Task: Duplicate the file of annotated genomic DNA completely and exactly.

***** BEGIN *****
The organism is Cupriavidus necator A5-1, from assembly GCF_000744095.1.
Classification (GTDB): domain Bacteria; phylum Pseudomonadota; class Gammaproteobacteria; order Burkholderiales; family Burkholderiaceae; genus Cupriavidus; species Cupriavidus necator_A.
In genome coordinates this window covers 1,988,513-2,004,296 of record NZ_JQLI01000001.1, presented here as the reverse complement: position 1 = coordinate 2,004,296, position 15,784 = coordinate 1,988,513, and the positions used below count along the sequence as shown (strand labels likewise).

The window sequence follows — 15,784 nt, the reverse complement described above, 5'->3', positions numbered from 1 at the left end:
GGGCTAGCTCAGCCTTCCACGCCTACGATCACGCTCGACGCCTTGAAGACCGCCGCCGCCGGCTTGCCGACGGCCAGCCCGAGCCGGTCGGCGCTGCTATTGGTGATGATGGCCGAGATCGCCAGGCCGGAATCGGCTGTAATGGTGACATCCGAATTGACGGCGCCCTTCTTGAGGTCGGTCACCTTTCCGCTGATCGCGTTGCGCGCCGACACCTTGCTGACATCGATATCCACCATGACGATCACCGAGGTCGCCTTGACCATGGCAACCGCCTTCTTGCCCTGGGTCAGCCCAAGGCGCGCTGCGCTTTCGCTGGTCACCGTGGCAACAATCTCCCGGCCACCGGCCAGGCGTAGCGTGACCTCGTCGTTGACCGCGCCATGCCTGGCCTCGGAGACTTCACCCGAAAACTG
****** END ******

The organism is Cupriavidus necator A5-1, from assembly GCF_000744095.1.
Classification (GTDB): domain Bacteria; phylum Pseudomonadota; class Gammaproteobacteria; order Burkholderiales; family Burkholderiaceae; genus Cupriavidus; species Cupriavidus necator_A.
In genome coordinates this window covers 1,988,513-2,004,296 of record NZ_JQLI01000001.1, presented here as the reverse complement: position 1 = coordinate 2,004,296, position 15,784 = coordinate 1,988,513, and the positions used below count along the sequence as shown (strand labels likewise).

The window sequence follows — 15,784 nt, the reverse complement described above, 5'->3', positions numbered from 1 at the left end:
GGGCTAGCTCAGCCTTCCACGCCTACGATCACGCTCGACGCCTTGAAGACCGCCGCCGCCGGCTTGCCGACGGCCAGCCCGAGCCGGTCGGCGCTGCTATTGGTGATGATGGCCGAGATCGCCAGGCCGGAATCGGCTGTAATGGTGACATCCGAATTGACGGCGCCCTTCTTGAGGTCGGTCACCTTTCCGCTGATCGCGTTGCGCGCCGACACCTTGCTGACATCGATATCCACCATGACGATCACCGAGGTCGCCTTGACCATGGCAACCGCCTTCTTGCCCTGGGTCAGCCCAAGGCGCGCTGCGCTTTCGCTGGTCACCGTGGCAACAATCTCCCGGCCACCGGCCAGGCGTAGCGTGACCTCGTCGTTGACCGCGCCATGCCTGGCCTCGGAGACTTCACCCGAAAACTG